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Using Data Compression in Master Data Services 2016


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Problem

In the new release of Master Data Services (MDS) in SQL Server 2016, a couple of new features have been added in order to improve performance. In this tip, we'll introduce the capability to enable data compression on an entity.

Solution

SQL Server 2016 Preview

At the time of writing, SQL Server 2016 is still in preview (currently Release Candidate 3 (RC3) has been released). This means functionality or features of Master Data Services might change, disappear or be added in the final release.

Data Compression

SQL Server has the ability to compress the data inside a table or an index. MDS uses this feature in order to reduce the size of the data on disk. There are two different kinds of data compression in SQL Server: row and page compression. A detailed treatment of the differences between the two compression methods is out of scope for this tip. For more information, please refer to:

Master Data Services uses row compression. As said before, it will reduce the number of bytes necessary to store the data - which reduces I/O when reading data - but it comes with a cost for CPU. Compressing and decompressing data is CPU intensive. In previous SQL Server editions, data compression is an Enterprise-only feature. However, Master Data Services is available in Enterprise and BI editions of SQL Server. It remains to be seen if you can use data compression in MDS when using the BI edition.

In this tip, we'll create two entities: one with data compression enabled, and one with no compression. This will allow us to investigate the effects of this new feature in MDS. When you create a new entity using the browser, data compression is enabled by default.

Create a new entity in Master Data Services

However, if you create an entity using the Excel add-in, data compression is currently not enabled by default. There is no option to enable it in the dialog.

Excel add-in to Create an Entity in Master Data Services does not support compression

You can still edit the entity and enable data compression after it was created.

Edit the entity and enable data compression after it was created

The following attributes were added to the compressed entity:

The following attributes were added to the compressed entity

Another entity with the same attributes, but with data compression disabled, is created as well. We will use the data from the Customers dimension of the AdventureWorks sample data warehouse to populate both entities. With the following query, we insert the data into the MDS staging tables of the entities.

INSERT INTO MDS.[stg].[Customers_NotCompressed_Leaf]
	([ImportType]
	,[ImportStatus_ID]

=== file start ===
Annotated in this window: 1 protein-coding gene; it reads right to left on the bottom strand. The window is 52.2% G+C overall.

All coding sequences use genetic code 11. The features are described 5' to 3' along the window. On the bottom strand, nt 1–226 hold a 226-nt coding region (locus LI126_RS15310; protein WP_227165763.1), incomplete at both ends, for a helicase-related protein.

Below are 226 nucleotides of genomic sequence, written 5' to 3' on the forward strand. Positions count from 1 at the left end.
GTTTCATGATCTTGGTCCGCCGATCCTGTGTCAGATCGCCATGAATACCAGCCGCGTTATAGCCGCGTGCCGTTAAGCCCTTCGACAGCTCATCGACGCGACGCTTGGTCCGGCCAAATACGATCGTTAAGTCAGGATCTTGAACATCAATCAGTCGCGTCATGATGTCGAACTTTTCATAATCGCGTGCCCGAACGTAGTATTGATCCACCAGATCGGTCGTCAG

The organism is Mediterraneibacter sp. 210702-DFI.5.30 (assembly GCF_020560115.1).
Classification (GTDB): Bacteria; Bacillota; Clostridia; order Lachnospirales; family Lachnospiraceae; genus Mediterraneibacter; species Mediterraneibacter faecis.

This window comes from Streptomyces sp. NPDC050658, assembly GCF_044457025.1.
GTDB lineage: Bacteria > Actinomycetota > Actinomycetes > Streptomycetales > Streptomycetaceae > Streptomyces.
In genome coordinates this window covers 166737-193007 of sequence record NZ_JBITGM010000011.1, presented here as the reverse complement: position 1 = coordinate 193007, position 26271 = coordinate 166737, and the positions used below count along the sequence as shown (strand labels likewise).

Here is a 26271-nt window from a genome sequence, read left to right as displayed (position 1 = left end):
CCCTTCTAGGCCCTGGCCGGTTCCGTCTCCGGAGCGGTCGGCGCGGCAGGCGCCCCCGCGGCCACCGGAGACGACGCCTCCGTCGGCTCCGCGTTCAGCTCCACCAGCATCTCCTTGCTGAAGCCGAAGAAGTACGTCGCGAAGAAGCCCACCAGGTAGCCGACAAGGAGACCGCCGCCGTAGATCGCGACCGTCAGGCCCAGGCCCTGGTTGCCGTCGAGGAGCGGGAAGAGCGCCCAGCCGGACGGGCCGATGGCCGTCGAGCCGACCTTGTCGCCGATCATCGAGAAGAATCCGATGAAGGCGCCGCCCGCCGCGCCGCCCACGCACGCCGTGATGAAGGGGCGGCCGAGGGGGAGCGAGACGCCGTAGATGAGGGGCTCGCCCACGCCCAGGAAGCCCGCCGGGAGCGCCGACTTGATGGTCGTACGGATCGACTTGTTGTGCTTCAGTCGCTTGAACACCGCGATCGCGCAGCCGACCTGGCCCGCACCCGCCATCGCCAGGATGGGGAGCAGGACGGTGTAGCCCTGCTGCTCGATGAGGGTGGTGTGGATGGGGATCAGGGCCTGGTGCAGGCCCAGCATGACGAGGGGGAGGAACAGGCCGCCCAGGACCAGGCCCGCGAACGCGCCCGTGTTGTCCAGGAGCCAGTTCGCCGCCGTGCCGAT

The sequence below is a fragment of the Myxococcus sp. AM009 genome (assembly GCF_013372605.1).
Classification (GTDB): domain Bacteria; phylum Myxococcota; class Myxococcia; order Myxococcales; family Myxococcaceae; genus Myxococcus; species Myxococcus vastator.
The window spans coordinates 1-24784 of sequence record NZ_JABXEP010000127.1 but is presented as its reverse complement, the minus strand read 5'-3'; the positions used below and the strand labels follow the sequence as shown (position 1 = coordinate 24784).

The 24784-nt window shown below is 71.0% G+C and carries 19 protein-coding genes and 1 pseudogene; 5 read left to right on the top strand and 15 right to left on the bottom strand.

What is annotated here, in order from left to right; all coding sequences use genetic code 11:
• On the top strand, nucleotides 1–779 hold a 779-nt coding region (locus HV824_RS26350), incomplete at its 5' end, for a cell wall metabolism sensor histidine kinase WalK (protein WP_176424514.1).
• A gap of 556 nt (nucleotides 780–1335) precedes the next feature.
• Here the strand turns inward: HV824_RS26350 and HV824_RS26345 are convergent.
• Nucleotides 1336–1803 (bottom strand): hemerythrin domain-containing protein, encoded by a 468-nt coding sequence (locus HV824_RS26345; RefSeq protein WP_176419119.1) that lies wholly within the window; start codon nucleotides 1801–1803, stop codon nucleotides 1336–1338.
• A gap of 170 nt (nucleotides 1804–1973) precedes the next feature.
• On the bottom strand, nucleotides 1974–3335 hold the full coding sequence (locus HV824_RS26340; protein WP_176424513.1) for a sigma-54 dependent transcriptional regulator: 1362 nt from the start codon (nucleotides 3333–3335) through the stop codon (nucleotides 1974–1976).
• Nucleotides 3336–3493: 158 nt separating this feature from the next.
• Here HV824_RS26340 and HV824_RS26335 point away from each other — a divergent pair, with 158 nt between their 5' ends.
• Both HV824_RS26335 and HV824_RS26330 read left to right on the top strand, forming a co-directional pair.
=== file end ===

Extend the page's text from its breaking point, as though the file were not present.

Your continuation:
,[BatchTag]
	,[First Name]
	,[Last Name]
	,[Email]
	,[Occupation])
SELECT
	 [ImportType] = 1 -- insert only
	,[ImportStatus_ID] = 0 -- ready for staging
	,[BatchTag] = 'Upload Customers with No Compression'
	,[FirstName]
	,[LastName]
	,[EmailAddress]
	,[EnglishOccupation]
 FROM [AdventureworksDW2016CTP3].[dbo].[DimCustomer];
 GO 5 -- insert 5 times

Insert into staging

The data from the Customer dimension is inserted 5 times in order to create a data set that's big enough to see the effects of the data compression. Once the data is inserted, the batches have to be run from Integration Management.

Batches run from Integration Management

On my machine, the batches takes about 9 to 13 seconds to insert 92,420 each (the batch size was set to 5,000 rows in the MDS Configuration Manager).

Batches took about 9 to 13 seconds

Let's take a look at the data size of the entities:

Data size of the entities in Master Data Services

The compressed entity is almost 30MB in size (data + indexes), while the not compressed entity is almost 42MB. This is a difference of about 16%, which means 16% less I/O when all of the data has to be read from disk.

16% difference in data and indexes between the compressed and not compressed entities in Master Data Services

The savings probably could have been much bigger if page compression was used instead of row compression. For the moment row compression is the only option in MDS.

Let's add an index to see the effect. For more information about custom indexes in MDS, check out the tip Add a Custom Index in Master Data Services 2016.

Add index in Master Data Services

When we take a look at the compression information of the table using dynamic management views, we can see that the new index is compressed as well.

Check data and index compression

Adding an index to the entity without data compression results in an index that's not compressed. The custom indexes inherit the compression settings of the entity.

Conclusion

Master Data Services 2016 uses row compression by default to minimize the data footprint of the entities on disk. This compression is also applied to the indexes. More significant space savings could have been obtained though if page compression is used. Be aware that data compression saves on I/O and disk storage, but has a an impact on CPU usage.

Next Steps


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About the author
MSSQLTips author Koen Verbeeck Koen Verbeeck is a BI professional, specializing in the Microsoft BI stack with a particular love for SSIS.

View all my tips
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